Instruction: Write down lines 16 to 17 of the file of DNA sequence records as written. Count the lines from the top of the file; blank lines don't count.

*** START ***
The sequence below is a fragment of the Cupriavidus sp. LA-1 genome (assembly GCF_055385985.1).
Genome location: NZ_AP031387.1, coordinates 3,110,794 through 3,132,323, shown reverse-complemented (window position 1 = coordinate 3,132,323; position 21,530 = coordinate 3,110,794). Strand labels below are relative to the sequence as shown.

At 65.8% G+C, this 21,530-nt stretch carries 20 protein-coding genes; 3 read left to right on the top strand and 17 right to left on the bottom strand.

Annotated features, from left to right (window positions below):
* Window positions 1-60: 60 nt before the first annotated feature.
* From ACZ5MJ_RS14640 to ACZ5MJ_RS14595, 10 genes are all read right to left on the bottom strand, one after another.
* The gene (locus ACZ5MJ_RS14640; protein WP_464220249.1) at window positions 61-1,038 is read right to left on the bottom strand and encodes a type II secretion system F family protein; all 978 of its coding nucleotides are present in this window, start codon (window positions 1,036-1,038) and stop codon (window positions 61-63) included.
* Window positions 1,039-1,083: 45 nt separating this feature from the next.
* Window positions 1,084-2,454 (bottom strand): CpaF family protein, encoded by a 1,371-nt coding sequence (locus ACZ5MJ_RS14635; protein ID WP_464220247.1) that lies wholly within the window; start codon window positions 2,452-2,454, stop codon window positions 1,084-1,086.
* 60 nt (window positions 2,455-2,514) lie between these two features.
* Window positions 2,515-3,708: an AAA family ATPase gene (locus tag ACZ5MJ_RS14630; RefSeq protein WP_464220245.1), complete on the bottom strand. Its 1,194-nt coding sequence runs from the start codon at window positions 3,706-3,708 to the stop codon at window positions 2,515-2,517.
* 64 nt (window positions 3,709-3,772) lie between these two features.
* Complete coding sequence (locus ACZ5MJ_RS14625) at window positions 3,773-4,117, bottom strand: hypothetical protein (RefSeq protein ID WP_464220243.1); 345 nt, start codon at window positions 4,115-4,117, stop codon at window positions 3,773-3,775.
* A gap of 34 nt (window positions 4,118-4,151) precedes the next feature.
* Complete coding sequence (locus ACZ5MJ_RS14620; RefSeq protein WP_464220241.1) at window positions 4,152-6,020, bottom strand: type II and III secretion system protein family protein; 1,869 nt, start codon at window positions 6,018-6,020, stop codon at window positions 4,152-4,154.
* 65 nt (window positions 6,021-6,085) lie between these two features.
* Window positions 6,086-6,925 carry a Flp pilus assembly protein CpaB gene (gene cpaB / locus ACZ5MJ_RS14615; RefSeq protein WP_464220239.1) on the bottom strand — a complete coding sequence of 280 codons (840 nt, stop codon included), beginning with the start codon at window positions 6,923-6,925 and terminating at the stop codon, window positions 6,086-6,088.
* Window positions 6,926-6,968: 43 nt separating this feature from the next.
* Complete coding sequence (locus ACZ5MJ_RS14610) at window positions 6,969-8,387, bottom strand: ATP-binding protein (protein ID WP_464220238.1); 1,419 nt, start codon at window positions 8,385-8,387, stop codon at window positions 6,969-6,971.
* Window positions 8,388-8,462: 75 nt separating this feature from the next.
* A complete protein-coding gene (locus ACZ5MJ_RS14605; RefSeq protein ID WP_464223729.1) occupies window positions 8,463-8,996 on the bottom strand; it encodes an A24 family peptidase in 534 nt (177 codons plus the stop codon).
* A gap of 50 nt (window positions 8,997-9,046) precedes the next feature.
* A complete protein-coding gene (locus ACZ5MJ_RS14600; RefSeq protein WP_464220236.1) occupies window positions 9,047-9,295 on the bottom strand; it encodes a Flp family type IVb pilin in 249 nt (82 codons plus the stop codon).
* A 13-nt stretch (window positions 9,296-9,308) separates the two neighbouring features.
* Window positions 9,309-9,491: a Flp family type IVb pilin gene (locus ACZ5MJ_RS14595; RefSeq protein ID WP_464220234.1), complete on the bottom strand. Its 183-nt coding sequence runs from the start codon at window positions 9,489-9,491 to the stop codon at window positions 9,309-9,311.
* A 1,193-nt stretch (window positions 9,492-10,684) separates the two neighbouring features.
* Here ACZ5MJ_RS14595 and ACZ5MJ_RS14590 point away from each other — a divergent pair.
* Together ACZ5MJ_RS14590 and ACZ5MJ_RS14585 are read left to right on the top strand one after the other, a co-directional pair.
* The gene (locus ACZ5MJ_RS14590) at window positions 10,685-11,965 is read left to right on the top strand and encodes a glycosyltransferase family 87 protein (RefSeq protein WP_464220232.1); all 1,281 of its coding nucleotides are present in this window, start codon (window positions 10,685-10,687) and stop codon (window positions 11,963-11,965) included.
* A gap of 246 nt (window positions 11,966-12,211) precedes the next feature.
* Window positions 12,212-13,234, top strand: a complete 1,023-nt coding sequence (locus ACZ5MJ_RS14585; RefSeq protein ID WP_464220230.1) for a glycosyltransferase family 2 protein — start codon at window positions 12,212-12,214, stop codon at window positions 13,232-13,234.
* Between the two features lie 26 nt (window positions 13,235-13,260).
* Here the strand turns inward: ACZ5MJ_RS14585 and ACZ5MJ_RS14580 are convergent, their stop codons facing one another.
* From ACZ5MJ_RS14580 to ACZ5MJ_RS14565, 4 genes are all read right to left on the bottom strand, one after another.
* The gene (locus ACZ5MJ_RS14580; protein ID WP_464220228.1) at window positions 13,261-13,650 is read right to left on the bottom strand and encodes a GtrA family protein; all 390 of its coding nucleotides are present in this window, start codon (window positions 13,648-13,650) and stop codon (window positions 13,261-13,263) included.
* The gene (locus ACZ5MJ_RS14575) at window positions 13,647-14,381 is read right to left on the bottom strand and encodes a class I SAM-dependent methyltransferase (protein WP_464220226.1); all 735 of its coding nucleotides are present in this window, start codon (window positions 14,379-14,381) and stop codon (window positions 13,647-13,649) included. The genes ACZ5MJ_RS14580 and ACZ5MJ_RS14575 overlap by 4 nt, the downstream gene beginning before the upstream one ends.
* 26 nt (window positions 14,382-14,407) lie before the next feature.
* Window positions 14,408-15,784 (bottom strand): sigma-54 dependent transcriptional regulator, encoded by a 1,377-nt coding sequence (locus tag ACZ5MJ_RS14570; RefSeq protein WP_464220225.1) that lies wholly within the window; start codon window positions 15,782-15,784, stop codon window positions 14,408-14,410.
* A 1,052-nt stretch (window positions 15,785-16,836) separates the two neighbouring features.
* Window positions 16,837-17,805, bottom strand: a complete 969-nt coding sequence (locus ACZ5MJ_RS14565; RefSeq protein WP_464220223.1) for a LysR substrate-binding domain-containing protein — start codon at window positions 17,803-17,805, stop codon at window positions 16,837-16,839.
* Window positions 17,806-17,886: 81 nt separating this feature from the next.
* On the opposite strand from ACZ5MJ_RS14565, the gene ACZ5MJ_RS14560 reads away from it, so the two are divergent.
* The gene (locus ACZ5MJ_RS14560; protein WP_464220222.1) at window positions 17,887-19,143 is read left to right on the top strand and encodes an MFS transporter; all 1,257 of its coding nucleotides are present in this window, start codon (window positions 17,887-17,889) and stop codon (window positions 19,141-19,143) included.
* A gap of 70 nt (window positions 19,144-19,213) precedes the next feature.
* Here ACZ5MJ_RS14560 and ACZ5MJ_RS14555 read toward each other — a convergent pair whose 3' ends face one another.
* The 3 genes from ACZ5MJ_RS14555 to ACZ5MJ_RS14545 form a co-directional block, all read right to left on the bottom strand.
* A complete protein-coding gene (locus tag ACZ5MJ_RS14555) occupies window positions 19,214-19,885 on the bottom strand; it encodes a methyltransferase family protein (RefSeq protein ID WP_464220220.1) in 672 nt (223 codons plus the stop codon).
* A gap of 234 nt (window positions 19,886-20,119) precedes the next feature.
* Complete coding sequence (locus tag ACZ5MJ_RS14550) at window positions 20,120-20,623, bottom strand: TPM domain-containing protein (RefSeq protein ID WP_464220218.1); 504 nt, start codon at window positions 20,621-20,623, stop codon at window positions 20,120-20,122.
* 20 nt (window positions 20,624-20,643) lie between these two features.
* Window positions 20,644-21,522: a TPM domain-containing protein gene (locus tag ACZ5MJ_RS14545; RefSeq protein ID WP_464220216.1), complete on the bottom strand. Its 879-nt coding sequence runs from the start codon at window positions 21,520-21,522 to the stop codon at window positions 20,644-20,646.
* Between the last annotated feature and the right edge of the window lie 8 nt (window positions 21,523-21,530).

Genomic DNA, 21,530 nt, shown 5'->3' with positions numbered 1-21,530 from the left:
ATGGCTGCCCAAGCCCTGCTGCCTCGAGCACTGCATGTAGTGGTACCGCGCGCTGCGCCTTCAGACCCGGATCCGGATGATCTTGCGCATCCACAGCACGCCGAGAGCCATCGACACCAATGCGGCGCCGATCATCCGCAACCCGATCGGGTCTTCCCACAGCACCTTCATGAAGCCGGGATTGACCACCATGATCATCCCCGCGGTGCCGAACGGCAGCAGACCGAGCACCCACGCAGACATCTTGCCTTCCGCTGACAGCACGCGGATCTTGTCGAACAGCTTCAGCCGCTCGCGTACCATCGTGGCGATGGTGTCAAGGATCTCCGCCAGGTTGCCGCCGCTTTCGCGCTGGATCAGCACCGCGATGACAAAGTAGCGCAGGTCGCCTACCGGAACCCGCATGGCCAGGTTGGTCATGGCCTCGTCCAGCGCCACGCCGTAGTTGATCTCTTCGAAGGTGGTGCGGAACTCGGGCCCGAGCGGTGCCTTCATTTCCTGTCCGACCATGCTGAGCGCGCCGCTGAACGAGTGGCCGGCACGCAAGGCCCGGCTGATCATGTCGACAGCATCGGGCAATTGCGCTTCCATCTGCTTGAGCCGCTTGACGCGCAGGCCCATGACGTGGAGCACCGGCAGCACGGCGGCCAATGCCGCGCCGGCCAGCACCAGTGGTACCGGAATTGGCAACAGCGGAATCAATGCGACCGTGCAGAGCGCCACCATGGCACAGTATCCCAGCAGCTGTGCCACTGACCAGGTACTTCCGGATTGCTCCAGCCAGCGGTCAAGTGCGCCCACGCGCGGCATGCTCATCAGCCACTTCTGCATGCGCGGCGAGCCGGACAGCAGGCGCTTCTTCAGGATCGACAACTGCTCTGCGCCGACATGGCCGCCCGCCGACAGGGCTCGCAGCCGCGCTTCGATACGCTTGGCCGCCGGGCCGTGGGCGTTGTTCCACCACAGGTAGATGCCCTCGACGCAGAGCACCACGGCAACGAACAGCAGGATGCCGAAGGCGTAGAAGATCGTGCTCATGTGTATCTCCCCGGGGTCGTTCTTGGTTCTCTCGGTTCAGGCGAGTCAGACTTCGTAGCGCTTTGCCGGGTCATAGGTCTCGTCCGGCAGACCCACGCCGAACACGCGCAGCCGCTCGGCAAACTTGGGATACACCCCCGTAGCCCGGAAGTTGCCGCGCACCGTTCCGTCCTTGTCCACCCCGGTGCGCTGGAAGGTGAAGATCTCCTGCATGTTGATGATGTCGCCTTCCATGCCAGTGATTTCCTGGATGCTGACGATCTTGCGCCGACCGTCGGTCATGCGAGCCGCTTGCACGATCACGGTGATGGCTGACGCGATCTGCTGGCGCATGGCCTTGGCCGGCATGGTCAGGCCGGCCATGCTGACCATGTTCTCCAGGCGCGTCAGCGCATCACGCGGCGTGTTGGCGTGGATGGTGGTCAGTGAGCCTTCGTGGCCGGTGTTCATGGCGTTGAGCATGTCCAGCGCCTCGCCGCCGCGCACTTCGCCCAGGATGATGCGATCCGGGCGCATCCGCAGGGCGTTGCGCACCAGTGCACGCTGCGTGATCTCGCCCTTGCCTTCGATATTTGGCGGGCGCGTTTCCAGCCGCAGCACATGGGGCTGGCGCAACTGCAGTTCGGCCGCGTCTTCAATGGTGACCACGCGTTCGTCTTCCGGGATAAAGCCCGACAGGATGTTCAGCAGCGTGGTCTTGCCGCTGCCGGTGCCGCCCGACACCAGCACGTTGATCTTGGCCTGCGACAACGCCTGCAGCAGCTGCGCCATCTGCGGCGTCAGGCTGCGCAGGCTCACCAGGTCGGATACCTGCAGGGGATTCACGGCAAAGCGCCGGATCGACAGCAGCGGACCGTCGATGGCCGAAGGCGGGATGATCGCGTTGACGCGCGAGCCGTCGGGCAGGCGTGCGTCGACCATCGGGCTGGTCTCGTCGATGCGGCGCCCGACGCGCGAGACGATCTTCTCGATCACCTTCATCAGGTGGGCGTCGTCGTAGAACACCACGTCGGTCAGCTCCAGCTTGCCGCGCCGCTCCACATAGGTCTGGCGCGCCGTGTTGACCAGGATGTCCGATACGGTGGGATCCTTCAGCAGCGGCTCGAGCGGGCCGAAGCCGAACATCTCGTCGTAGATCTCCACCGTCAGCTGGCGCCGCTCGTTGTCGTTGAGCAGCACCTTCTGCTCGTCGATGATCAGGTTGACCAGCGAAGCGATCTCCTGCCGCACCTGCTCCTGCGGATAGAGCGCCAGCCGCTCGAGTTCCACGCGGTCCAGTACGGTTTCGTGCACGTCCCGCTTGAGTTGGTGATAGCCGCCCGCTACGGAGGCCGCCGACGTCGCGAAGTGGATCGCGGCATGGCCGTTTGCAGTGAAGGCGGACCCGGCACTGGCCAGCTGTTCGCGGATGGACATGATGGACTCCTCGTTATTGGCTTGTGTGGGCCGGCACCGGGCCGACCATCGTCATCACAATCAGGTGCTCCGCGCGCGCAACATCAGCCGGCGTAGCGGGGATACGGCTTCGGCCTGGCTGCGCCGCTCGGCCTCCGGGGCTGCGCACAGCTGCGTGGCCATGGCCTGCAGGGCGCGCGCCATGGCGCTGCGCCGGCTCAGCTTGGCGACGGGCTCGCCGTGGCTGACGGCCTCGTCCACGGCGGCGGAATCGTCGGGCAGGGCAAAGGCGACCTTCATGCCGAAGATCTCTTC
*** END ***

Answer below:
* 65 nt (window positions 6,021-6,085) lie between these two features.
* Window positions 6,086-6,925 carry a Flp pilus assembly protein CpaB gene (gene cpaB / locus ACZ5MJ_RS14615; RefSeq protein WP_464220239.1) on the bottom strand — a complete coding sequence of 280 codons (840 nt, stop codon included), beginning with the start codon at window positions 6,923-6,925 and terminating at the stop codon, window positions 6,086-6,088.